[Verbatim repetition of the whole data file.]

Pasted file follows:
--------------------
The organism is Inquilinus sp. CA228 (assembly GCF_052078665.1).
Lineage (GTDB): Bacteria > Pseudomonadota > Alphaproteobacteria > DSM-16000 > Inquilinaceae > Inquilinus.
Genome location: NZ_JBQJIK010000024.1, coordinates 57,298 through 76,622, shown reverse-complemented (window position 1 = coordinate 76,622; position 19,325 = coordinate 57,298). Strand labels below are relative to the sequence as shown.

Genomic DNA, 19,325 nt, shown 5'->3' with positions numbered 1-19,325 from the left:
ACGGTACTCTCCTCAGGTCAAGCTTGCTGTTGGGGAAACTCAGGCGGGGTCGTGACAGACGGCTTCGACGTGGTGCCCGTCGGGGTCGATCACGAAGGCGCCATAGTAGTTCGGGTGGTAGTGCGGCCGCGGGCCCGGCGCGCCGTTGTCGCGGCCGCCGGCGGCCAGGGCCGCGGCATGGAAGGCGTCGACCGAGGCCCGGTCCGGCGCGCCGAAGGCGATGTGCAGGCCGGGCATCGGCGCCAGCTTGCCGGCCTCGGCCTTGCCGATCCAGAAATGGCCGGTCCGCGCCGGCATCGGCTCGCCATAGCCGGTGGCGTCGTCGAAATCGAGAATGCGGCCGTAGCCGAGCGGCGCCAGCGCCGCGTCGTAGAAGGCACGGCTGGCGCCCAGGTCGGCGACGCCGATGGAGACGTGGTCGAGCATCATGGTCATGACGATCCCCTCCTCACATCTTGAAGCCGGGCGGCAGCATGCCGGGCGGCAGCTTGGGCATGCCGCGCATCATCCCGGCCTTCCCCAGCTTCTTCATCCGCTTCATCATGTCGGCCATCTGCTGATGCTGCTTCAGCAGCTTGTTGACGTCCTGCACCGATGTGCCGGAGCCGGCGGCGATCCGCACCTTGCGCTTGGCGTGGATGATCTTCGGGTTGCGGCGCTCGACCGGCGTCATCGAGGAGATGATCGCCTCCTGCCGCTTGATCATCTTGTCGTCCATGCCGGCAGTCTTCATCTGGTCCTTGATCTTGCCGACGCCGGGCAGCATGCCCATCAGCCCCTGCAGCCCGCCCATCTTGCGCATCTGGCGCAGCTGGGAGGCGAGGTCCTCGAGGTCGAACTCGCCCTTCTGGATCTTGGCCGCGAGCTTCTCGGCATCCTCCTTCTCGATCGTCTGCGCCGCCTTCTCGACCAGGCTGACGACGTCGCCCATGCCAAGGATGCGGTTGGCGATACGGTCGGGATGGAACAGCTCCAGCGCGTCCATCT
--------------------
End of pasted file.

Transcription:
The organism is Inquilinus sp. CA228 (assembly GCF_052078665.1).
Lineage (GTDB): Bacteria > Pseudomonadota > Alphaproteobacteria > DSM-16000 > Inquilinaceae > Inquilinus.
Genome location: NZ_JBQJIK010000024.1, coordinates 57,298 through 76,622, shown reverse-complemented (window position 1 = coordinate 76,622; position 19,325 = coordinate 57,298). Strand labels below are relative to the sequence as shown.

Genomic DNA, 19,325 nt, shown 5'->3' with positions numbered 1-19,325 from the left:
ACGGTACTCTCCTCAGGTCAAGCTTGCTGTTGGGGAAACTCAGGCGGGGTCGTGACAGACGGCTTCGACGTGGTGCCCGTCGGGGTCGATCACGAAGGCGCCATAGTAGTTCGGGTGGTAGTGCGGCCGCGGGCCCGGCGCGCCGTTGTCGCGGCCGCCGGCGGCCAGGGCCGCGGCATGGAAGGCGTCGACCGAGGCCCGGTCCGGCGCGCCGAAGGCGATGTGCAGGCCGGGCATCGGCGCCAGCTTGCCGGCCTCGGCCTTGCCGATCCAGAAATGGCCGGTCCGCGCCGGCATCGGCTCGCCATAGCCGGTGGCGTCGTCGAAATCGAGAATGCGGCCGTAGCCGAGCGGCGCCAGCGCCGCGTCGTAGAAGGCACGGCTGGCGCCCAGGTCGGCGACGCCGATGGAGACGTGGTCGAGCATCATGGTCATGACGATCCCCTCCTCACATCTTGAAGCCGGGCGGCAGCATGCCGGGCGGCAGCTTGGGCATGCCGCGCATCATCCCGGCCTTCCCCAGCTTCTTCATCCGCTTCATCATGTCGGCCATCTGCTGATGCTGCTTCAGCAGCTTGTTGACGTCCTGCACCGATGTGCCGGAGCCGGCGGCGATCCGCACCTTGCGCTTGGCGTGGATGATCTTCGGGTTGCGGCGCTCGACCGGCGTCATCGAGGAGATGATCGCCTCCTGCCGCTTGATCATCTTGTCGTCCATGCCGGCAGTCTTCATCTGGTCCTTGATCTTGCCGACGCCGGGCAGCATGCCCATCAGCCCCTGCAGCCCGCCCATCTTGCGCATCTGGCGCAGCTGGGAGGCGAGGTCCTCGAGGTCGAACTCGCCCTTCTGGATCTTGGCCGCGAGCTTCTCGGCATCCTCCTTCTCGATCGTCTGCGCCGCCTTCTCGACCAGGCTGACGACGTCGCCCATGCCAAGGATGCGGTTGGCGATACGGTCGGGATGGAACAGCTCCAGCGCGTCCATCT